Flower Girl FAQ (part two)

The Wedding Guru Judy Lewis fields this week’s wedding questions. Today: A local dressmaker chimes in on what the flower girl should wear to your ceremony

Last week, we discussed the role of the flower girl at a wedding and how to properly go about selecting one. Now, it’s step two — what to wear!

A Valley bride asks: “I’ve always wanted a flower girl at my wedding, but now that I’ve chosen her, I’m not sure what to do about her clothing. What should keep in mind? I don’t want to make this tough on the little girl’s mom. Should I offer to pay for her dress?”

Dear bride: Traditionally, the parents are responsible for the flower girl’s dress, so that shouldn’t be a surprise to them if they accept your invitation for their daughter to be a part of your ceremony (by the way, make sure to ask the parents! See last week’s post about how to do this). It’s up to you to tell them the styles and colors, and perhaps even the fabric, that will coordinate with the rest of the bridal party.

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For advice from a local professional, I checked with Tracy Young, who has been creating flower girl dresses in her Freehold shop, A Little Indulgence, since 2006. Young explained that the flower girl’s dress should be short enough so that she doesn’t trip on it; shoes should be worn before the event to ensure that they are comfortable and not slippery. Because children grow, make alterations no earlier than one month before the wedding date. She adds, “Watch out for the ‘itchies’ that lead to the ‘wiggles’ — the result of too much of a tulle underskirt.”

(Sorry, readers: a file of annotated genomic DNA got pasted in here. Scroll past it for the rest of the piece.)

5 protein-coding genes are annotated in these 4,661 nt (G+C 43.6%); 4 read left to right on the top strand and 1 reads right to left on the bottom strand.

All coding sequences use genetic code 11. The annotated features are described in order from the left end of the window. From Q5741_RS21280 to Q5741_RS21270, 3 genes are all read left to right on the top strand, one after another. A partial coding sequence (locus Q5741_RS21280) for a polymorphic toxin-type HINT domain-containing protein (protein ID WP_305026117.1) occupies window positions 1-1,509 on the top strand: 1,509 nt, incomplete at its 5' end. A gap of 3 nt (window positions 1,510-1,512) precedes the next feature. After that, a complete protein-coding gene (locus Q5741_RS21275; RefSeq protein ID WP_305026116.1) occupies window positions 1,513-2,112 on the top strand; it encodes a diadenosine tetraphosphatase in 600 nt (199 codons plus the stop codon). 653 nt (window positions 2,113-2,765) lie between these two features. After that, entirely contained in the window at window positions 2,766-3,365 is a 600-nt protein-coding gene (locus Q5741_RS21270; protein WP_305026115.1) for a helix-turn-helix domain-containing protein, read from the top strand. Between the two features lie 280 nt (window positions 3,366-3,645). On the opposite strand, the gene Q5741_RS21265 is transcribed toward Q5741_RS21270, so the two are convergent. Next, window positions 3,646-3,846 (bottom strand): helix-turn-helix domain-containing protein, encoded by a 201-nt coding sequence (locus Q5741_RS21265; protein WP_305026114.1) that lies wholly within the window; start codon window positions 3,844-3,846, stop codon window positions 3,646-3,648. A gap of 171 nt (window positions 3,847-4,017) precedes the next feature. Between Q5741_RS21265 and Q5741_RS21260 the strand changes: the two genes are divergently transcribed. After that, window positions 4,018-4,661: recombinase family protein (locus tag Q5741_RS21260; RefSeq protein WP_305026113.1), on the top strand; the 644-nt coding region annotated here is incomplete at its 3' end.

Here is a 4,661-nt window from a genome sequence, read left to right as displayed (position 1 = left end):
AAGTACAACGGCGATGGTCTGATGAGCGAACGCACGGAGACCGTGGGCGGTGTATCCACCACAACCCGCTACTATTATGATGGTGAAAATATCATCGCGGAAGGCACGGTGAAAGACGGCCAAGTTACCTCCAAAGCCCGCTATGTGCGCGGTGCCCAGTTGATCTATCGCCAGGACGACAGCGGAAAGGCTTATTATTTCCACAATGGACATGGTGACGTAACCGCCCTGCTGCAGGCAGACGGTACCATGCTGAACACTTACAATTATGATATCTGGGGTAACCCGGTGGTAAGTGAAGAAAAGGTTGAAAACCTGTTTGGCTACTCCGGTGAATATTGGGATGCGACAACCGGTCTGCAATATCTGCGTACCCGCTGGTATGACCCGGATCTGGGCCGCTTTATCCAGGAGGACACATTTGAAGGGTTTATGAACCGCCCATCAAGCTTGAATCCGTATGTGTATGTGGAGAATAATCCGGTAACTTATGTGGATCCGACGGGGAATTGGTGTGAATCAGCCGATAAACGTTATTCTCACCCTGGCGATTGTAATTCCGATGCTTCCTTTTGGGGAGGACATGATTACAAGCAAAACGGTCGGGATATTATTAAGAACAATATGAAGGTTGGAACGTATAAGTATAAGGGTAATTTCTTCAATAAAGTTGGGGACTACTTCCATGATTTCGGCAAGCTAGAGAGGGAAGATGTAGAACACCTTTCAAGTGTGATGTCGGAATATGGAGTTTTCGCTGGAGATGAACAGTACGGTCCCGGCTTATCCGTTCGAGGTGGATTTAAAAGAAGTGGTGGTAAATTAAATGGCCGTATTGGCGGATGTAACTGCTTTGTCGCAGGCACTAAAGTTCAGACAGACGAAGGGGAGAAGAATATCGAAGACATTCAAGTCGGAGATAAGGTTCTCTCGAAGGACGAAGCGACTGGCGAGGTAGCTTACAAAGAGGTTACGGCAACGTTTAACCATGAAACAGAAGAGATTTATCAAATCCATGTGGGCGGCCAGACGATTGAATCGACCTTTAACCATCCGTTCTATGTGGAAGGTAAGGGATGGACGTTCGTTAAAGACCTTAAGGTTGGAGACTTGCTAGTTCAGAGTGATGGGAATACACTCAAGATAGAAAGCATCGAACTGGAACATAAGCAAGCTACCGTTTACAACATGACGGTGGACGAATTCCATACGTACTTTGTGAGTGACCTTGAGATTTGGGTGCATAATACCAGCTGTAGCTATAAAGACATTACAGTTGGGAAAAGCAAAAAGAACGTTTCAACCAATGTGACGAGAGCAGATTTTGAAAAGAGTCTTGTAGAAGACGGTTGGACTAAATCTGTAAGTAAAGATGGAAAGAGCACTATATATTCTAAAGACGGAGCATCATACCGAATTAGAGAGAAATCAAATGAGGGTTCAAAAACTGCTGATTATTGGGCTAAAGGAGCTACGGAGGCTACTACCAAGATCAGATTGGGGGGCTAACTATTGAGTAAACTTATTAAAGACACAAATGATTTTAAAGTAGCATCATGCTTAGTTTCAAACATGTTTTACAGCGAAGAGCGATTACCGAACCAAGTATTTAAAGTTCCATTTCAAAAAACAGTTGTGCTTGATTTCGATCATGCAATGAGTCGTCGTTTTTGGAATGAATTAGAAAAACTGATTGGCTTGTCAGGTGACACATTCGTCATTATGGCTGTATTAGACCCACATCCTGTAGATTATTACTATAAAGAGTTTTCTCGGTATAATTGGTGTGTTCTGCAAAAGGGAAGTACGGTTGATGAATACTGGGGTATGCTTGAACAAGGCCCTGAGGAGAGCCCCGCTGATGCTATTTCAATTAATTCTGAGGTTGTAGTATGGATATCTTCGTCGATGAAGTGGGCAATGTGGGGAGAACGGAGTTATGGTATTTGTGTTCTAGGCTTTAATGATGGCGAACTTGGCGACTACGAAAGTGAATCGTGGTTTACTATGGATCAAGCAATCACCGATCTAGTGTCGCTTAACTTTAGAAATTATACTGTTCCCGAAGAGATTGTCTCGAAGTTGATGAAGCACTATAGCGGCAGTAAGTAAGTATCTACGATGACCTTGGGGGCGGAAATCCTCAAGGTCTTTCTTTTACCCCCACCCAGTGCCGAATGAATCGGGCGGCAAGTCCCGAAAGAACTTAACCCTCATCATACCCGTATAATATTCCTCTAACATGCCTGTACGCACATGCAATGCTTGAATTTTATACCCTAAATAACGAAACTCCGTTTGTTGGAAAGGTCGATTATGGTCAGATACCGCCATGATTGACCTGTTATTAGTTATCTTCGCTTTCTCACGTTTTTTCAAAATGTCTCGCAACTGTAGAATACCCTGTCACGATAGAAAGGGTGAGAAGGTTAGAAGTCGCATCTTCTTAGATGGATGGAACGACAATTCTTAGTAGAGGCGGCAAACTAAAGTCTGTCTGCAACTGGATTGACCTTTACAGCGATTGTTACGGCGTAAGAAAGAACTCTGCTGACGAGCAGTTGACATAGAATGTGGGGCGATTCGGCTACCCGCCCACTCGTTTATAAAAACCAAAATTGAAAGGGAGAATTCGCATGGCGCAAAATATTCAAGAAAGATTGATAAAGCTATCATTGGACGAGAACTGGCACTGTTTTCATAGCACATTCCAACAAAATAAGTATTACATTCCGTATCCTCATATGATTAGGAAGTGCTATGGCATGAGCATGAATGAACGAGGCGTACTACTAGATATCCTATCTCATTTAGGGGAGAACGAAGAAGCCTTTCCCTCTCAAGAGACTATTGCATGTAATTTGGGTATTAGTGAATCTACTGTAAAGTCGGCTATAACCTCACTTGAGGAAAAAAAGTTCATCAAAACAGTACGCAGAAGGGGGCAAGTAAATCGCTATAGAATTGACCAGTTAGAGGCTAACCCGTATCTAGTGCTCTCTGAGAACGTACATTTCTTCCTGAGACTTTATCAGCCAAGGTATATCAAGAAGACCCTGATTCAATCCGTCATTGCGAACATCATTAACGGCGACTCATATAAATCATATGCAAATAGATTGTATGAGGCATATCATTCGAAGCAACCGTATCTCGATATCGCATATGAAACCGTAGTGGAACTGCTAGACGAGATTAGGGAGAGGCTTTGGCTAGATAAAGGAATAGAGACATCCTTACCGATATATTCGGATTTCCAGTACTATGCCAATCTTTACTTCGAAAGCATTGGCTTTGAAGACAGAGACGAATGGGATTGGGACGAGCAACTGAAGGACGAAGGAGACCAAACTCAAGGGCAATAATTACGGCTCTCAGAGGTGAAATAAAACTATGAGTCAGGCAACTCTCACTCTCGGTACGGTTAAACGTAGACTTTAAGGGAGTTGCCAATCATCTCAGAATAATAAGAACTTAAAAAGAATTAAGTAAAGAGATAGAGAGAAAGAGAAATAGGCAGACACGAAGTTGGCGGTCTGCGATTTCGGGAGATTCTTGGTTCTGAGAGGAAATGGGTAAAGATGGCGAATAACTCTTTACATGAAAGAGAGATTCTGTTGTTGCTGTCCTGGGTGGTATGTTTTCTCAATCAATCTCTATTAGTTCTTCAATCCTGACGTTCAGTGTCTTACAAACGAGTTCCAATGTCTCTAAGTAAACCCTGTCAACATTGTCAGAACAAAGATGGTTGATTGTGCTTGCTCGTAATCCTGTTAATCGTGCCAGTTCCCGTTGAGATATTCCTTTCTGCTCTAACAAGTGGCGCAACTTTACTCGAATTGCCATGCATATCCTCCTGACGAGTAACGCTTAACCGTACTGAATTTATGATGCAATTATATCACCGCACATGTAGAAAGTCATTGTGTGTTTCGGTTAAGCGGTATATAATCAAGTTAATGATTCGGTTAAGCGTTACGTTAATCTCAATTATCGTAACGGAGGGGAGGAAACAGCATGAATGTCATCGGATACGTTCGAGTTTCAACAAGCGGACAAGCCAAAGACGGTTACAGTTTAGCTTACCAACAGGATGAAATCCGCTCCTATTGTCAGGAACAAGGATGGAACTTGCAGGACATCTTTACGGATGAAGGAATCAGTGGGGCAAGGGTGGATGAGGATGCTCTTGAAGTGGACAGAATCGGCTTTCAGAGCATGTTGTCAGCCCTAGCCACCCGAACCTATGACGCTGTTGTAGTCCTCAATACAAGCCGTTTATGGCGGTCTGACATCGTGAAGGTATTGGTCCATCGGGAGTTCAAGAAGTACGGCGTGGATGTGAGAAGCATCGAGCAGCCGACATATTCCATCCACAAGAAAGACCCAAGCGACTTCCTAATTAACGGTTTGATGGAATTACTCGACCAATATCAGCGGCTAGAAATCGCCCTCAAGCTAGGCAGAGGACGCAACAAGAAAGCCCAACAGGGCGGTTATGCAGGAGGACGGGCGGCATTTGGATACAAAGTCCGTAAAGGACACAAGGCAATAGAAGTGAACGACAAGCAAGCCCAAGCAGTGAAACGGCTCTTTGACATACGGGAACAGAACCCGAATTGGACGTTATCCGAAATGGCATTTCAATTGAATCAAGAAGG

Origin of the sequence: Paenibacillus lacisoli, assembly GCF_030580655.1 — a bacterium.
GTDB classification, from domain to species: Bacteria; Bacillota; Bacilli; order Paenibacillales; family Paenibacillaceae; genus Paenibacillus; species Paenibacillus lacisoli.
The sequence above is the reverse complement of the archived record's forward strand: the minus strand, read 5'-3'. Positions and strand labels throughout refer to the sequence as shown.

Made-to-order dresses at A Little Indulgence start at $185 for a standard size, and custom dresses can be made for all sizes. Young also offers “couture” dresses, including a miniature version of the bride’s gown for the flower girl’s dress.

Young stresses that it’s important to rehearse and let the little girl know what}s expected of her. “Both the bride and the flower girl’s mother should be prepared for spontaneity,” she says. “It’s these unanticipated actions that are a part of what makes a wedding memorable and unique!”

By appointment, Young travels throughout the Hudson Valley with samples.

Keep in mind that, as with most aspects of a wedding, nothing is written in stone. When you offer the invitation, make sure that you clearly communicate your wishes. If you feel that the cost of the flower girl’s dress will place an undue burden on her parents — yet you’re adamant about the exact look you want — then I suggest that you offer to pay part or all of the flower girl’s dress. Don’t forget that a wedding may be an adult event, but little ones should wear age-appropriate clothing. You’ll do the mom a big favor if the dress you choose can be altered after the wedding and given a “second life.” As always, try to be as accommodating as possible and keep from going over the top.

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To submit your own question to the Wedding Guru, email Judy at judy@hvmag.com.

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